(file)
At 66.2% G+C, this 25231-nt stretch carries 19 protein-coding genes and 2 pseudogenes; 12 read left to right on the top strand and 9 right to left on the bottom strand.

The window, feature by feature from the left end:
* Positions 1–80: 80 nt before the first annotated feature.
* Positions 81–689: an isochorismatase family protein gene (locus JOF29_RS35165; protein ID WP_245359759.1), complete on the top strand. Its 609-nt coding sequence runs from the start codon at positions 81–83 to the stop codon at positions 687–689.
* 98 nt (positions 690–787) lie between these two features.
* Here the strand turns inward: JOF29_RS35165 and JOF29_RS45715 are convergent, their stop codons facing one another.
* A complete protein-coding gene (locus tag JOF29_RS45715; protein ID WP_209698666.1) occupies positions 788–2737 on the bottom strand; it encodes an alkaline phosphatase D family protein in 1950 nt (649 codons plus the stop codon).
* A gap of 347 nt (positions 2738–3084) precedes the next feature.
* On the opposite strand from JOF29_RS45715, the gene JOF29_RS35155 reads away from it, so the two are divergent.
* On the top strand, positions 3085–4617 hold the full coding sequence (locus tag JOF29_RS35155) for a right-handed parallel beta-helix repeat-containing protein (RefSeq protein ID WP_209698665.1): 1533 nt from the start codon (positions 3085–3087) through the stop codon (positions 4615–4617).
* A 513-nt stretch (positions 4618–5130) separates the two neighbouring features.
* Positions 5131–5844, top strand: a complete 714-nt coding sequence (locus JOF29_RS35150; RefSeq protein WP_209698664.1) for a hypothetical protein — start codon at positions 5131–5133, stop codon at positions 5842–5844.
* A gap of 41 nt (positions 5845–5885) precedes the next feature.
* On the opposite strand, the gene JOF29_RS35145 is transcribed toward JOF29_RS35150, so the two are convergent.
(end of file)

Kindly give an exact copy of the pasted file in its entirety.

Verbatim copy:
At 66.2% G+C, this 25231-nt stretch carries 19 protein-coding genes and 2 pseudogenes; 12 read left to right on the top strand and 9 right to left on the bottom strand.

The window, feature by feature from the left end:
* Positions 1–80: 80 nt before the first annotated feature.
* Positions 81–689: an isochorismatase family protein gene (locus JOF29_RS35165; protein ID WP_245359759.1), complete on the top strand. Its 609-nt coding sequence runs from the start codon at positions 81–83 to the stop codon at positions 687–689.
* 98 nt (positions 690–787) lie between these two features.
* Here the strand turns inward: JOF29_RS35165 and JOF29_RS45715 are convergent, their stop codons facing one another.
* A complete protein-coding gene (locus tag JOF29_RS45715; protein ID WP_209698666.1) occupies positions 788–2737 on the bottom strand; it encodes an alkaline phosphatase D family protein in 1950 nt (649 codons plus the stop codon).
* A gap of 347 nt (positions 2738–3084) precedes the next feature.
* On the opposite strand from JOF29_RS45715, the gene JOF29_RS35155 reads away from it, so the two are divergent.
* On the top strand, positions 3085–4617 hold the full coding sequence (locus tag JOF29_RS35155) for a right-handed parallel beta-helix repeat-containing protein (RefSeq protein ID WP_209698665.1): 1533 nt from the start codon (positions 3085–3087) through the stop codon (positions 4615–4617).
* A 513-nt stretch (positions 4618–5130) separates the two neighbouring features.
* Positions 5131–5844, top strand: a complete 714-nt coding sequence (locus JOF29_RS35150; RefSeq protein WP_209698664.1) for a hypothetical protein — start codon at positions 5131–5133, stop codon at positions 5842–5844.
* A gap of 41 nt (positions 5845–5885) precedes the next feature.
* On the opposite strand, the gene JOF29_RS35145 is transcribed toward JOF29_RS35150, so the two are convergent.